2012 Return to reality Chapter 1 Hawaii travel summary

Looking back on what I have written about Hawaii, I smugly thought to myself…

I have most certainly written everything that has to be said about travel to, living on and returning safely from the Big Island of Hawaii.

Fail on that account.

This trip was entirely different – we embraced it differently – we approached it more from a “If this is the last time we do Big Island Hawaii for a while, let’s approach it like the buffet table on the 1st night of a cruise…” perspective.
Which was very effective. Did more stuff. Went more places.

Photo above – the up view at Magic Sands Beach – Alii Drive Kona – could have shot my horizontal perspective but that would have been bikini’s and bronzed dudes!

Tried some different things. Have a few more things to suggest. And some warnings for those who need to be reminded that, hey, listen up… there are hazards and you need to be warned.

Directing that more yours truly than anything else – but it makes for a good story I think.

Right off the top, this is going to be the last month long departure from home for some time to come. We both work – we both have a solid family connection here – and dang it, I love Victoria and I am a home body – and becoming more of one as time goes on.

That said, 25 odd days in paradise is hard to beat. And I have discovered a couple of things.

Thing A:) I take very little time winding down into the Island groove… often as little as a couple of days – this time was no exception.
Here is how it works: Plane arrives on Kona mid-day. Get off plane. Get baggage. Collect some brochures after visiting the lav. Get on shuttle to rental car kiosk. Thank you to Avis for years of great service! Drive to Kona Brewing company for a pizza and a beer. Drive to Cost Co for a quick shop. Drive to Safeway for some more supplies. Drive to Kona village condo to “get in” and dump bags. By 4 PM we are by the pool with a drink in our hands. If we are feeling energetic, we head down to “Don the Beachcomber” (great Mai Tai, very sketchy food) for a quick snack and a couple of strong drinks…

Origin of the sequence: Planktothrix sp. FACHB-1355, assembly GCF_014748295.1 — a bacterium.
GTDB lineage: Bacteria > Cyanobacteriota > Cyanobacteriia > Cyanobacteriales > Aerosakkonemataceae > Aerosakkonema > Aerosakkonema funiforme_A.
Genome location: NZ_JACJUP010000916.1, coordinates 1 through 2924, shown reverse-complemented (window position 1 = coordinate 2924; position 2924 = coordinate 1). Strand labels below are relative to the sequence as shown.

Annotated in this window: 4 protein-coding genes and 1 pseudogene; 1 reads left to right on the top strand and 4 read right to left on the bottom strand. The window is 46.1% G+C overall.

and in bed early because we are exhausted from being up at 5 AM for the 6:30AM connector flight from Victoria to Seattle.

Photo above – Iki Crate hike – 2.5 hours – take a minimum of 1 liter of water per person. You will lose this amount of fluid. I did and I didn’t have enough water. Result: Next chapter.

Note to readers: I avoid Vancouver International Airport in favor of Seattle because, IMHO, everything is better in Seattle. Another blog on this subject in the future.

Early days in Kona include medium to long walks early in the day to get acclimated – Kona is not tropical and not overly hot but it is not the North West and you will get dehydrated pretty quickly if you do not pay attention and badly sunburned if you do not load up with sun block.

So – quickly: What did we do more differently?
The weather was really good and the surf was not too high so we spent way more time at Magic Sands Beach on Alii Drive – a great small beach about 1.5 miles from our Condo (at the Hale Kona Kai…) It is a great beach for body surfing (board surfing further down the beach) and snorkel. Average shore break is 3 to 7 feet this time of year and has to be considered very, very dangerous to those not familiar with Hawaii water hazards.

Photo above – the calm that is Alii Drive on a Wednesday (Cruise ship day) directly across the street from Island Lava Java Cafe – photo by Shari Morkin of Illinois

More people drown in Hawaii than any other state or Province in North America.
In 3 visits early on in our trip I witnessed three mishaps requiring Life guard and/or first responder intervention – Life guards in Hawaii actually are Firemen if I did my research correctly.

A couple of the mishaps involved turning ones back on the water. Here is the thing. Never, ever turn your back on the ocean – If you are in the wrong position when the wave breaks it is like having a 600 sq. foot apartment filled with water dropped on you. Best case scenario – you will get picked up and tossed backward 15 or 20 feet. Worse case: You will tumble under the water and your head and neck will get pushed into the sand. I saw both these things happen – and it is not pretty – and it is particularly frightening if you are just visiting and this is the start of your vacation.

Personally, I learned my water limits in 1996 – and that means never go much further out that waist level in the water – because the breakers are going to be double or triple that. Prepare to jump or tuck and torpedo under the approaching break – know how and it will save your life.

In the next chapter, more about… you guessed it… Hawaii!
Hawaii Photo-Gallery here.